All part of the drive for a new platform for content creators, with books, magazines and online content and a new revenue stream.

At a featherlight 1.5lbs and sylph-like 0.5 inches thin, with a 9.7 inch multi-touch screen, this baby will slip into your handbag or satchel no probs.

Will it sell and join other killer devices in Steve's stable? Sure. Who cares what it does. It's Apple. It's cool. It's a tablet. So it must be good for you. Keep taking the media marketing medicine.

But still no Beatles on iTunes. C'mon Apples give us a break.


Bunkered Brown In Hiding

Bunkered Brown is in hiding as 'good news' dries up and the general election campaign hots up. True to form when the going gets tough - the tough get going. This time to Northern Ireland.

The Orange Party has noted before that part of the election strategy is to blow the trumpet with a daily diet of 'good news' and to link a Beaming Brown to them at every opportunity.

The BBC is falling for it hook, line and stinker. After all the election is being fought in his name.

Unfortunately there are not many goodies kicking around and when they are on the pre-election grid they have a nasty habit of blowing up in their faces.

Now Downing Street has suddenly announced the struggling Supreme Leader will give PMQs a miss today to stay over for crisis talks in Northern Ireland.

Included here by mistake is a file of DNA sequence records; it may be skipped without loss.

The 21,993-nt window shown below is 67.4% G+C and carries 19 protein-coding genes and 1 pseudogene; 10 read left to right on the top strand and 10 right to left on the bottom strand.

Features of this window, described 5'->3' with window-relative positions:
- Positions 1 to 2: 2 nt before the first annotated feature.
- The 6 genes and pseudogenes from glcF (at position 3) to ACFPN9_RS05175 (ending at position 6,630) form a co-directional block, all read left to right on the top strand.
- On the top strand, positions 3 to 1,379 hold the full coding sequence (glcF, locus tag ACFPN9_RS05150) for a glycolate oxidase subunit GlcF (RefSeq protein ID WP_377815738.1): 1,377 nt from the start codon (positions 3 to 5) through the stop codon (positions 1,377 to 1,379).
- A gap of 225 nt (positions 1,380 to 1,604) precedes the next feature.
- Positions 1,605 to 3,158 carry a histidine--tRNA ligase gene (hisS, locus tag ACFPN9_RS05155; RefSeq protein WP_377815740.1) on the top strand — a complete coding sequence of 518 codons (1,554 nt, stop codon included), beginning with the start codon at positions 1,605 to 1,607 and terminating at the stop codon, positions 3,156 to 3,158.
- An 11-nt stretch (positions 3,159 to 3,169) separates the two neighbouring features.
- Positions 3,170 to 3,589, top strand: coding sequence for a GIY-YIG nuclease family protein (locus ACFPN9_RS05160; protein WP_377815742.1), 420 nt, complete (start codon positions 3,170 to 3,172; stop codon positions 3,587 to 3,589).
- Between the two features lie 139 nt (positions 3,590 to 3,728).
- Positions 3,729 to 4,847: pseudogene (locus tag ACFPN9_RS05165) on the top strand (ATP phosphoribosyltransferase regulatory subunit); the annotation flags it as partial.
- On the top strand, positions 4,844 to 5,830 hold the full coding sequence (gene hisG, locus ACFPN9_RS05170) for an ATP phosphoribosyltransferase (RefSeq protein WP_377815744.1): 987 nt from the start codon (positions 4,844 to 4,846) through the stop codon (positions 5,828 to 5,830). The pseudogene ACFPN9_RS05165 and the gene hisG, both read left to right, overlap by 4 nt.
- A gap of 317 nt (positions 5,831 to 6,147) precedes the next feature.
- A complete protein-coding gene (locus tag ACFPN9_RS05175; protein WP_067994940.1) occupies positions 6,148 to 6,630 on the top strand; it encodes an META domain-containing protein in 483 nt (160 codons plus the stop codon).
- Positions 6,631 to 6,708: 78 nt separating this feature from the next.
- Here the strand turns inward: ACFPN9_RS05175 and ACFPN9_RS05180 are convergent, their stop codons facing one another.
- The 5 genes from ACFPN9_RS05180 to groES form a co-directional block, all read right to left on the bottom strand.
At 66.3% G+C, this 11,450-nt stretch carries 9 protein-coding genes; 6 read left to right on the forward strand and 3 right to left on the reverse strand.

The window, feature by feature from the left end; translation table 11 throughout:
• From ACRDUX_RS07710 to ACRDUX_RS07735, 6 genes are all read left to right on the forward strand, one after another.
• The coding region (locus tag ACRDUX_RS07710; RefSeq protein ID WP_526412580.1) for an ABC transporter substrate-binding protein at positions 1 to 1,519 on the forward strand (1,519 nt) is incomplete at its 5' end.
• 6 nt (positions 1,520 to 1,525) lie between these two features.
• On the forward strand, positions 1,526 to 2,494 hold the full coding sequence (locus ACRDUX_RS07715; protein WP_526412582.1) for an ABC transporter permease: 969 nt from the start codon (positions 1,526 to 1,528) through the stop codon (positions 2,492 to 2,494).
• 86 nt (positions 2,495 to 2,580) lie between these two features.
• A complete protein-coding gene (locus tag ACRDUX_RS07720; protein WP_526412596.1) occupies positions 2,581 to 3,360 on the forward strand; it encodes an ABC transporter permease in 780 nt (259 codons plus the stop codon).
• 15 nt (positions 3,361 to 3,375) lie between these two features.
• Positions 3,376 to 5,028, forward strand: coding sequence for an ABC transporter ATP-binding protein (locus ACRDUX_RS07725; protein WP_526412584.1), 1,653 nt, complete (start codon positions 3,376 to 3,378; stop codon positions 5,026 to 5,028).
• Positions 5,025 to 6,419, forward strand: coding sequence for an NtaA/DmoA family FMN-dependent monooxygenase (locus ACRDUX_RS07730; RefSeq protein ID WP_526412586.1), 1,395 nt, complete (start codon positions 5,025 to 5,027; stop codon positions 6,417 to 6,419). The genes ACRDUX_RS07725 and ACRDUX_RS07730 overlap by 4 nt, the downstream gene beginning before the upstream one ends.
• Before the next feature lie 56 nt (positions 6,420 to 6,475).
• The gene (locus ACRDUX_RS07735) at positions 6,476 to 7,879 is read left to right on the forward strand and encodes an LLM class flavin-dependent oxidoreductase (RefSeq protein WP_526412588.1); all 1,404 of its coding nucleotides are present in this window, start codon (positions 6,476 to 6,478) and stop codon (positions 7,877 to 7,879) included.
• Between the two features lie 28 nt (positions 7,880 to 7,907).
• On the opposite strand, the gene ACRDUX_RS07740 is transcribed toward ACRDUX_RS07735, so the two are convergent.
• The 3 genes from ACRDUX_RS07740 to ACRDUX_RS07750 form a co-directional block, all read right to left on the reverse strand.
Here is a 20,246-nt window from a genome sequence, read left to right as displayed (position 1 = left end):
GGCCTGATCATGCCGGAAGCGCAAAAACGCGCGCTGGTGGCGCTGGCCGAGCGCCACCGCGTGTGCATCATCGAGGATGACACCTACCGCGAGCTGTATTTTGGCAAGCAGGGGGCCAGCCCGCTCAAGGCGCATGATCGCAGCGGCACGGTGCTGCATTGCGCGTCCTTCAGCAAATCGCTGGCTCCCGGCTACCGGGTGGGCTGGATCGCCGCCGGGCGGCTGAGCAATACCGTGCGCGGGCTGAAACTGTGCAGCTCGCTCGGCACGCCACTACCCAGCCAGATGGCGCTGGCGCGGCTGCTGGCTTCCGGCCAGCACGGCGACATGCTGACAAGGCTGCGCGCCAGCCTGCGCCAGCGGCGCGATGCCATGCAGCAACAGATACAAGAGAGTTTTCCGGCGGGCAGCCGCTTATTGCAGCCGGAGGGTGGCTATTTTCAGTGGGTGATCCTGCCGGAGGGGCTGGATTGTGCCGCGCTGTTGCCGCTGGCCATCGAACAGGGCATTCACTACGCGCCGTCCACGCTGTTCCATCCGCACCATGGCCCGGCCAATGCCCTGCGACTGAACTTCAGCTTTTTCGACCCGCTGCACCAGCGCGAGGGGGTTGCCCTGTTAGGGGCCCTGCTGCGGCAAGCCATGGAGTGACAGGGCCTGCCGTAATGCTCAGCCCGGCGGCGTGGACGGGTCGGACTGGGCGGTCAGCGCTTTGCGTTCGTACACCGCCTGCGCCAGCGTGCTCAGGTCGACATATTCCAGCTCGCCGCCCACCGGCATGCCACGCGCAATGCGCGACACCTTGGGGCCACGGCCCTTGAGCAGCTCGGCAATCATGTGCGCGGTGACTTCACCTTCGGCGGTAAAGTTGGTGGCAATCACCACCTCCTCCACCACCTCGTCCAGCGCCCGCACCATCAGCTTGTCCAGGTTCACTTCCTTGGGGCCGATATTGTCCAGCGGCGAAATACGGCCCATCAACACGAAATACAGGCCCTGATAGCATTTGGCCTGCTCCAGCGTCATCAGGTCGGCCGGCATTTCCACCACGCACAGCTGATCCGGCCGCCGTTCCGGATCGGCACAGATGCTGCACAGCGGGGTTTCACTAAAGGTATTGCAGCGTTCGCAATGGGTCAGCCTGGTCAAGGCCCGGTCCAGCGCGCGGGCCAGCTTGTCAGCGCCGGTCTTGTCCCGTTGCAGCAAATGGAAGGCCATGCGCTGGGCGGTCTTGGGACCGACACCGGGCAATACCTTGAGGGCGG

Dirty tricks and dark arts abound at election time. The Orange Party can't help thinking Downing Street got wind of a Cameron attack line on the economic mess designed to floor the PM on the floor of the House.

Bunkered Brown was noticeable by his absence from the cameras as the hullabaloo over the end of recession depression turned out to be a damp squib. Planned good news turned to bad, as most of the media honed in on the fragile state of the economy and piddling 0.1 percent 'growth' .

This recession was an accident waiting to happen. Voters know who's to blame for the dire economic mess and where he lives.

But the architect Borrowing Brown was nowhere to be seen. Instead it was left to Dreadful Darling to put a gloss on it and to be savaged by Paxman on Newsnight.

Prime ministers' questions is part of democracy - to do what it says on the tin and ask questions of the PM. But here Bunkered Brown has form, ducking and diving at every opportunity.

Commons niceties means Cameron won't get a look in and a chance to hog the limelight and soundbites. Clegg too can't put Bottling Brown on the spot. Instead it will be a B-list Hattie and Hague deputies show.

The Norther Ireland peace process gave Blair one of his few success stories and one of the best lines in 1998, as he arrived for talks: "A day like today is not a day for soundbites, really. But I feel the hand of history upon our shoulders. I really do."

But Brown is no Blair to the fickle hand of history. NI politicians know he will be out on his ears soon, striking backdoor deals with Dave. There are plenty of seasoned politicians around who can bang a few heads together and sort out a solution.

Hillsborough Castle, Belfast is only a hop, skip and a jump away. To spin that Brown has to stay overnight makes it seem he's stranded in the far flung reaches of the Empire.

But no wonder he's holed up. Today's government-commissioned report from the National Equality Panel on the widening rich and poor gap makes grim reading. A damning indictment of New Labour’s failure to deliver on social mobility. Time to go to the "back of the class", as The Times cleverly puts it.